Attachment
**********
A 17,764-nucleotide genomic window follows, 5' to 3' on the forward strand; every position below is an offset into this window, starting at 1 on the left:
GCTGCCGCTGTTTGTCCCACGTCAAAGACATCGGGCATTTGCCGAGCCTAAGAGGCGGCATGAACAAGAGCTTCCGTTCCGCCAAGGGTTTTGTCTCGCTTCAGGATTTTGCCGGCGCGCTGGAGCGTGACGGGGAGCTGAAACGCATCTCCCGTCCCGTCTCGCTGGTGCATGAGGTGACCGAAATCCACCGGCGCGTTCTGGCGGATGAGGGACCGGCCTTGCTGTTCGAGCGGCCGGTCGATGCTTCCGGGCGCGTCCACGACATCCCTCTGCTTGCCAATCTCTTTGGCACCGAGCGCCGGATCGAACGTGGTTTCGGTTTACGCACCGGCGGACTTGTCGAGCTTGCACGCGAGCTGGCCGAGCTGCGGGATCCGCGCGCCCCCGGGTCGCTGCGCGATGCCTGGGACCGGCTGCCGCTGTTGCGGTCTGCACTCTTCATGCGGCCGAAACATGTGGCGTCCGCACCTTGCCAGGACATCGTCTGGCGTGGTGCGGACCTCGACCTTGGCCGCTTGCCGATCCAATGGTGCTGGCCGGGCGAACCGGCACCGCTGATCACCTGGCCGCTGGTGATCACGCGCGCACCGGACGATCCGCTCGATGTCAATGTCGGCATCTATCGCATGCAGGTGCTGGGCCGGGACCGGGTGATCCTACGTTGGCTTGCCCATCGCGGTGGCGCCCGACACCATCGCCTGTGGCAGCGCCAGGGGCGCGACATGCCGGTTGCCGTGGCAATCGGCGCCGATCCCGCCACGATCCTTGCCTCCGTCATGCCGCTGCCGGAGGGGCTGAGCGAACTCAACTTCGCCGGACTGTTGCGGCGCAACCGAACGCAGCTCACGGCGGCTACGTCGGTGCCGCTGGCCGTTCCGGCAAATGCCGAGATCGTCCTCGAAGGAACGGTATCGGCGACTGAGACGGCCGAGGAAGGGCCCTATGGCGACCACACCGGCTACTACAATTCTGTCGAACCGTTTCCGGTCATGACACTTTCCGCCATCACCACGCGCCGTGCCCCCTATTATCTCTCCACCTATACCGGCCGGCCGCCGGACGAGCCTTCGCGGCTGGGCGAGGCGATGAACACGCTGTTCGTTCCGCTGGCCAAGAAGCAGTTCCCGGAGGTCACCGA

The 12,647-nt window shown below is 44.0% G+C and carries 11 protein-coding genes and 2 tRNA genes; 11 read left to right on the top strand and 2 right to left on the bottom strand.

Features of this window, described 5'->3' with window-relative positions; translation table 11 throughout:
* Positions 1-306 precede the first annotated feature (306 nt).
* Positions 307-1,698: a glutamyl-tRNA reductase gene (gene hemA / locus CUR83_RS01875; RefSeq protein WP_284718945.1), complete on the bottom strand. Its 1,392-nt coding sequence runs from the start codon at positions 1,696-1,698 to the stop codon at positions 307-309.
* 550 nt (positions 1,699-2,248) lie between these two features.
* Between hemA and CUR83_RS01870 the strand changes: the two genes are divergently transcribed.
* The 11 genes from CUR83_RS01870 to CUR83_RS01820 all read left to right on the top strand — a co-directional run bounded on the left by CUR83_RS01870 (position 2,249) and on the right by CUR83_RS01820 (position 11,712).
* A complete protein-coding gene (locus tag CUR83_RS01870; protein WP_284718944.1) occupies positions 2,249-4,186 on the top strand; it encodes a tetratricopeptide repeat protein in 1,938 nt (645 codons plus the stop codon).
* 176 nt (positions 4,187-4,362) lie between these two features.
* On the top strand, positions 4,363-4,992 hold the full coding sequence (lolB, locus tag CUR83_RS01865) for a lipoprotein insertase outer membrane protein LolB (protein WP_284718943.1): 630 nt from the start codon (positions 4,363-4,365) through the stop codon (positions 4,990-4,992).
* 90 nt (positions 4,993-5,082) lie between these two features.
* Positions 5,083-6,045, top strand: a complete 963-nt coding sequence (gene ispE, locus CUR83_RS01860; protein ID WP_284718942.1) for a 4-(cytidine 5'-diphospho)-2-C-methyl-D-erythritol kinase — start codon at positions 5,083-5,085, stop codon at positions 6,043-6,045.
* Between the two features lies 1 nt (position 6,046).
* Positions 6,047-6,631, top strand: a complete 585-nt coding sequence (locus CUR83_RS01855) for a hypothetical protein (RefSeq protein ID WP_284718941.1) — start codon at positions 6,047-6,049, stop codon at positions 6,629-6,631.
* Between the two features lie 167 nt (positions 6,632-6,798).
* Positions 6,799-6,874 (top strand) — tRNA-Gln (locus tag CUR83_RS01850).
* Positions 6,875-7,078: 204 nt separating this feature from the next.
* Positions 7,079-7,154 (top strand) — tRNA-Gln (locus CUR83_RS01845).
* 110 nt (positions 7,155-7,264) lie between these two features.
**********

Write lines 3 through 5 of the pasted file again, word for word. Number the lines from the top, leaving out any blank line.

The 12,647-nt window shown below is 44.0% G+C and carries 11 protein-coding genes and 2 tRNA genes; 11 read left to right on the top strand and 2 right to left on the bottom strand.

Features of this window, described 5'->3' with window-relative positions; translation table 11 throughout:
* Positions 1-306 precede the first annotated feature (306 nt).